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Britain’s Jewish Christmas
By MICHAEL WIDLANSKI
02/01/2014
Limmud, like the idyllic version of Christmas, is also a family affair, sometimes taking on the qualities of summer camp in blustery December.
 
Christmas in Britain is a legal holiday devoid of faith – unless you’re Jewish.

The British TV channels seek British hearts not so much by sending film crews to churches or monitoring children singing hymns, but by analyzing and broadcasting the best Christmas movies and songs.

According to British media, the stars of Christmas were Bing Crosby, Danny Kaye, Jimmy Stewart and Mariah Carey – and not Jesus, Mary and the three wise men.

Beyond who sold how many songs or movies, the analysts seem to disagree regarding whether it was a victory for “White Christmas” and It’s a Wonderful Life, or for Die Hard – which qualifies as a Christmas movie in Britain because Bruce Willis goes to a Christmas party before battling terrorists.

It is not clear how many British Christians go to Christmas parties, but it is clear that not too many go to church. Of about 25 million baptized in Britain’s Anglican Church, only a million go to church on Sundays, according to the church. A similar falling off in synagogue attendance has beset Britain’s Jews.

But many British Jews use Christmastime as a period to shop for Jewishness, by going to the annual conference known by the Hebrew word “Limmud” – study.

And the stats are impressive: 1,102 sessions, 25 films, 55 panel debates and 30,000 meals served to about 2,500 people – roughly 1 percent of Britain’s 250,000 Jews.

It is a celebration of Jewish peoplehood held at a British university campus whose students are on Christmas vacation, and this year it was at the University of Warwick, a town that boasts of one Britain’s oldest and most beautiful castles (with moat).

Amid flailing ice-storms and gale-force winds, while Christians hunkered down to eat minced pudding, watch movies and listen to the queen’s Christmas speech, many of the Jews – including whole families with baby carriages – braved the harsh weather and came out of their shells in every sense.

Jews in Britain tend to try to stay under the radar, and they usually succeed. They do not display their Jewishness or make a big deal about Hanukka or other things.

But on Christmas many Jews come out of the closet at the Limmud conference.

Many, including women, wear kippot and take classes ranging from Jewish musicology and Talmud to Israeli films and politics and Jewish feminism. As befits a Jewish conference, more questions are asked than are necessarily answered.

Limmud, like the idyllic version of Christmas, is also a family affair, sometimes taking on the qualities of summer camp in blustery December. Whole families, equipped with baby carriages, come to the conference to hear educators from Britain, America, Israel and other countries.

Britain’s chief rabbi was there, and so was Natan Sharansky and many more. I gave two talks on terror and was a panelist on a discussion about Jews in US politics.

The Jewish film society also showed the movie The Gatekeepers for which I was a commentator.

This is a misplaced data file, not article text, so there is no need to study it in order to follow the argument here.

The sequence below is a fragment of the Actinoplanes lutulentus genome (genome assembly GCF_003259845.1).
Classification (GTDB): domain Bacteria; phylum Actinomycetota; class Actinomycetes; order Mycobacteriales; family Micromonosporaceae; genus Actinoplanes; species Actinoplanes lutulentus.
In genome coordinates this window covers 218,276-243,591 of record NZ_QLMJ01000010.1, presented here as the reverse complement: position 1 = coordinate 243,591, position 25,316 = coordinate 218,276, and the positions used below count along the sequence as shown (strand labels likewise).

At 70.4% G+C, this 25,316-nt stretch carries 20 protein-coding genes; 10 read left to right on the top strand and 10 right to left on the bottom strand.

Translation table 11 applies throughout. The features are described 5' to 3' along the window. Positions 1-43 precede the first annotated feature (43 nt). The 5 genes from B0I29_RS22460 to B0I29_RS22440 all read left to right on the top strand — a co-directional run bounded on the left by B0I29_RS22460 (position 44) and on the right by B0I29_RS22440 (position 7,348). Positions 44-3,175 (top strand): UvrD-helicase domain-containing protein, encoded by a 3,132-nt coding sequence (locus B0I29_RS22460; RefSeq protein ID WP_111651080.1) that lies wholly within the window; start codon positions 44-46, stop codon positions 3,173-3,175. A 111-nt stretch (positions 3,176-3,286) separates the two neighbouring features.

The Gatekeepers
and the way it was featured at the conference raise some important issues not just about how a democratic society fights terror but also about how conferences about Israel and the Jews sometimes allow themselves to be used against Israel and the Jews.

Real democracies ask tough questions about themselves, and this is especially a good Jewish quality, but Gatekeepers has more than a few elements of anti-Israel propaganda – combining real material with fabrications.

In the film several former heads of Israel’s domestic intelligence service, the Shin Bet, accuse Israel and its elected leaders of crimes, while not being really confronted regarding their own complicity in these alleged crimes, their personal motives or their shortcomings.

The Gatekeepers might have been be a good launching point for discussing how democratic societies can fight terror in an ethical manner. In fact, it is a broadbased attack on Israel, on Israeli leaders, and on settlers.

That was good enough for a nomination for an Academy Award, or to get on a program at Limmud.

Such fare has become the regular diet at Israel studies conferences around the world, along with featuring speakers who say Israeli soldiers are murderers or who compare Israeli policies to South African apartheid.

Perhaps some of these conferences should invite some of the thousands of dark-skinned Eritreans, Somalis and Ugandans who clamber across jungles and deserts to get a taste of what sets Israel apart.

That too should be part of the menu and part of the conversation when Jews get together on Christmas and at other times of the year.

Jews meeting regularly to discuss aspects of Jewish life may not cure the ills of falling birth rates and rising intermarriage, but it is not a bad start for Jews to come together and think of themselves as part of one family. It is the kind of thing of which one does not see enough in America or Israel.

The writer is the author of Battle for Our Minds: Western Elites and the Terror Threat, published by Threshold/ Simon and Schuster. He teaches at Bar-Ilan University, and is the Schusterman Visiting Professor at University of California, Irvine for 2013-2014.
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